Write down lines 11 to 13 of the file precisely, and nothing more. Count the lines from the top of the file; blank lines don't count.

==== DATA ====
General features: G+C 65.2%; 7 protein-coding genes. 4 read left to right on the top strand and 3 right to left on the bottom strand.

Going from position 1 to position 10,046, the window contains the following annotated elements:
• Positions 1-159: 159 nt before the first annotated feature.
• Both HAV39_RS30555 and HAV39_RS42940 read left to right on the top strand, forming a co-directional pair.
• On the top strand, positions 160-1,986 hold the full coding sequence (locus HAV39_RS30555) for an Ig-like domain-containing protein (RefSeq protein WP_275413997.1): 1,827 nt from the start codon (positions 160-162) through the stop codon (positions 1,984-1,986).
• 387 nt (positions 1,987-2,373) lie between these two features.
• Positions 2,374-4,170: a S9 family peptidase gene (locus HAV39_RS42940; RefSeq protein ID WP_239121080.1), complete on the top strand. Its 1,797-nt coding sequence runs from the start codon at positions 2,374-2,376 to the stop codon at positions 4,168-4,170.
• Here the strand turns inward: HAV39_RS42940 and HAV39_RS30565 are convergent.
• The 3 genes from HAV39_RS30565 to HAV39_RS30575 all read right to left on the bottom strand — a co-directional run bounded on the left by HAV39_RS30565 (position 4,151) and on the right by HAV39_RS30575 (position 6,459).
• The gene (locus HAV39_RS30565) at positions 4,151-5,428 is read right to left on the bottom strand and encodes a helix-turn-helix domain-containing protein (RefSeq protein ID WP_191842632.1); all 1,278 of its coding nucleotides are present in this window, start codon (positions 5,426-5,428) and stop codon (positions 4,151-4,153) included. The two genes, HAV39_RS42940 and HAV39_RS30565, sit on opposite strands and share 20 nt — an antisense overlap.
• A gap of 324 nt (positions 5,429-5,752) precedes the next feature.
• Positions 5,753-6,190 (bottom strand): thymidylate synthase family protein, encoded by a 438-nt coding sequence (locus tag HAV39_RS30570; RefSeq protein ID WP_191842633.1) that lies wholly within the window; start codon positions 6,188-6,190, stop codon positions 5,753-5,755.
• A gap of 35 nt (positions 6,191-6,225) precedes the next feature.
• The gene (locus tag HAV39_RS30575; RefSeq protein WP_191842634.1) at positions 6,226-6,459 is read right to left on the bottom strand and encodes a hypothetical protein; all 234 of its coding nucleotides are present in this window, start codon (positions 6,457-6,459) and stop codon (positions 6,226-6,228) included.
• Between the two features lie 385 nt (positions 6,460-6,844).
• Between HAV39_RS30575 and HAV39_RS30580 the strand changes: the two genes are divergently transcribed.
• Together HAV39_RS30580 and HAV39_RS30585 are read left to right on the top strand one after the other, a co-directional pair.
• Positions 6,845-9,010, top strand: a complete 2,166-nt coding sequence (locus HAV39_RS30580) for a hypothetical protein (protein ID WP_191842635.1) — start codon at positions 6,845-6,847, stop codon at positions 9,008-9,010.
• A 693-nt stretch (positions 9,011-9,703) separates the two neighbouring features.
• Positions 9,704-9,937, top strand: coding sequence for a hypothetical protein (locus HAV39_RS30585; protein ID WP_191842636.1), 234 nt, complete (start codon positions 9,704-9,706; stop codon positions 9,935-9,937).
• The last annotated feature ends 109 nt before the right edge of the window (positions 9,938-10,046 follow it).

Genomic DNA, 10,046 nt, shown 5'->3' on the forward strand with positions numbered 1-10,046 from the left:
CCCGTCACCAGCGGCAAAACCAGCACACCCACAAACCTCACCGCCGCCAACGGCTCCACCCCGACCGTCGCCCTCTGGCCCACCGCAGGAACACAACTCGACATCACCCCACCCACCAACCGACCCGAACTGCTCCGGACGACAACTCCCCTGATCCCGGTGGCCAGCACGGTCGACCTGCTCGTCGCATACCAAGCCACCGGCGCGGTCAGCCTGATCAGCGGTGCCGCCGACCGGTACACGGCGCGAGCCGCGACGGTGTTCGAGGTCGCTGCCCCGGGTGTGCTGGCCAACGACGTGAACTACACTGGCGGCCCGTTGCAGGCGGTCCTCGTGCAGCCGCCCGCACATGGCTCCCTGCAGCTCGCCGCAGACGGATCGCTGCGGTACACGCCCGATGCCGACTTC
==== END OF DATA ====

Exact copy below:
• A gap of 324 nt (positions 5,429-5,752) precedes the next feature.
• Positions 5,753-6,190 (bottom strand): thymidylate synthase family protein, encoded by a 438-nt coding sequence (locus tag HAV39_RS30570; RefSeq protein ID WP_191842633.1) that lies wholly within the window; start codon positions 6,188-6,190, stop codon positions 5,753-5,755.
• A gap of 35 nt (positions 6,191-6,225) precedes the next feature.